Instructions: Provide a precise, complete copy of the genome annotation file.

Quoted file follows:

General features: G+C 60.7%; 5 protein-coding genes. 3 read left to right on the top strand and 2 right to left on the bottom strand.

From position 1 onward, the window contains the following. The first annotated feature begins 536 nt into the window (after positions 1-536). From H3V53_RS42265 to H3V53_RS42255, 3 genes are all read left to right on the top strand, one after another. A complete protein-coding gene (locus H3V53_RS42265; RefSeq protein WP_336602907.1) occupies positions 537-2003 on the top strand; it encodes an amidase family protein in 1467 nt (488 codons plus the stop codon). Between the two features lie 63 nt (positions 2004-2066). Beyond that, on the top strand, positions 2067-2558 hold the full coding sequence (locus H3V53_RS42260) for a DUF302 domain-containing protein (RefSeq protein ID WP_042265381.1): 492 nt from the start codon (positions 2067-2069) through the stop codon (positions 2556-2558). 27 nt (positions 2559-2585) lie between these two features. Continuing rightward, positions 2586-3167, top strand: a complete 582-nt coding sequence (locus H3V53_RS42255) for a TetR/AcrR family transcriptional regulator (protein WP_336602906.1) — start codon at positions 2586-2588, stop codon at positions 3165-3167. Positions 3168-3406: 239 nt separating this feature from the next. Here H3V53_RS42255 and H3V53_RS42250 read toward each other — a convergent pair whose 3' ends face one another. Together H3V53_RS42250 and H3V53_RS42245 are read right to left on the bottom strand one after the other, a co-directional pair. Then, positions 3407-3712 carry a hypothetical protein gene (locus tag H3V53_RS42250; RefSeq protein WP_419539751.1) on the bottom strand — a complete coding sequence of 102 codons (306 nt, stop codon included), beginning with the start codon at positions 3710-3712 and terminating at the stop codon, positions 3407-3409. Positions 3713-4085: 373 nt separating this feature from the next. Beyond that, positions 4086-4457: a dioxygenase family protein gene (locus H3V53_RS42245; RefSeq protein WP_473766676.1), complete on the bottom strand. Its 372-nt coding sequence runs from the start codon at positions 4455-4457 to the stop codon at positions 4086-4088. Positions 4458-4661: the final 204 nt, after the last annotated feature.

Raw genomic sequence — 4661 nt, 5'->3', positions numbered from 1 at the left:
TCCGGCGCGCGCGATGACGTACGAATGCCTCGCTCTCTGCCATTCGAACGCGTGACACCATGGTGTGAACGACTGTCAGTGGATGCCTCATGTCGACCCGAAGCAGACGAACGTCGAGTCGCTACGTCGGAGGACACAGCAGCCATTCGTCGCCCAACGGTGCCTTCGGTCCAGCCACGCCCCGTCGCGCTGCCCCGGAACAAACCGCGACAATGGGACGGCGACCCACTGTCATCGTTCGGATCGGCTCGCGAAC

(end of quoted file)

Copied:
General features: G+C 60.7%; 5 protein-coding genes. 3 read left to right on the top strand and 2 right to left on the bottom strand.

From position 1 onward, the window contains the following. The first annotated feature begins 536 nt into the window (after positions 1-536). From H3V53_RS42265 to H3V53_RS42255, 3 genes are all read left to right on the top strand, one after another. A complete protein-coding gene (locus H3V53_RS42265; RefSeq protein WP_336602907.1) occupies positions 537-2003 on the top strand; it encodes an amidase family protein in 1467 nt (488 codons plus the stop codon). Between the two features lie 63 nt (positions 2004-2066). Beyond that, on the top strand, positions 2067-2558 hold the full coding sequence (locus H3V53_RS42260) for a DUF302 domain-containing protein (RefSeq protein ID WP_042265381.1): 492 nt from the start codon (positions 2067-2069) through the stop codon (positions 2556-2558). 27 nt (positions 2559-2585) lie between these two features. Continuing rightward, positions 2586-3167, top strand: a complete 582-nt coding sequence (locus H3V53_RS42255) for a TetR/AcrR family transcriptional regulator (protein WP_336602906.1) — start codon at positions 2586-2588, stop codon at positions 3165-3167. Positions 3168-3406: 239 nt separating this feature from the next. Here H3V53_RS42255 and H3V53_RS42250 read toward each other — a convergent pair whose 3' ends face one another. Together H3V53_RS42250 and H3V53_RS42245 are read right to left on the bottom strand one after the other, a co-directional pair. Then, positions 3407-3712 carry a hypothetical protein gene (locus tag H3V53_RS42250; RefSeq protein WP_419539751.1) on the bottom strand — a complete coding sequence of 102 codons (306 nt, stop codon included), beginning with the start codon at positions 3710-3712 and terminating at the stop codon, positions 3407-3409. Positions 3713-4085: 373 nt separating this feature from the next. Beyond that, positions 4086-4457: a dioxygenase family protein gene (locus H3V53_RS42245; RefSeq protein WP_473766676.1), complete on the bottom strand. Its 372-nt coding sequence runs from the start codon at positions 4455-4457 to the stop codon at positions 4086-4088. Positions 4458-4661: the final 204 nt, after the last annotated feature.

Raw genomic sequence — 4661 nt, 5'->3', positions numbered from 1 at the left:
TCCGGCGCGCGCGATGACGTACGAATGCCTCGCTCTCTGCCATTCGAACGCGTGACACCATGGTGTGAACGACTGTCAGTGGATGCCTCATGTCGACCCGAAGCAGACGAACGTCGAGTCGCTACGTCGGAGGACACAGCAGCCATTCGTCGCCCAACGGTGCCTTCGGTCCAGCCACGCCCCGTCGCGCTGCCCCGGAACAAACCGCGACAATGGGACGGCGACCCACTGTCATCGTTCGGATCGGCTCGCGAAC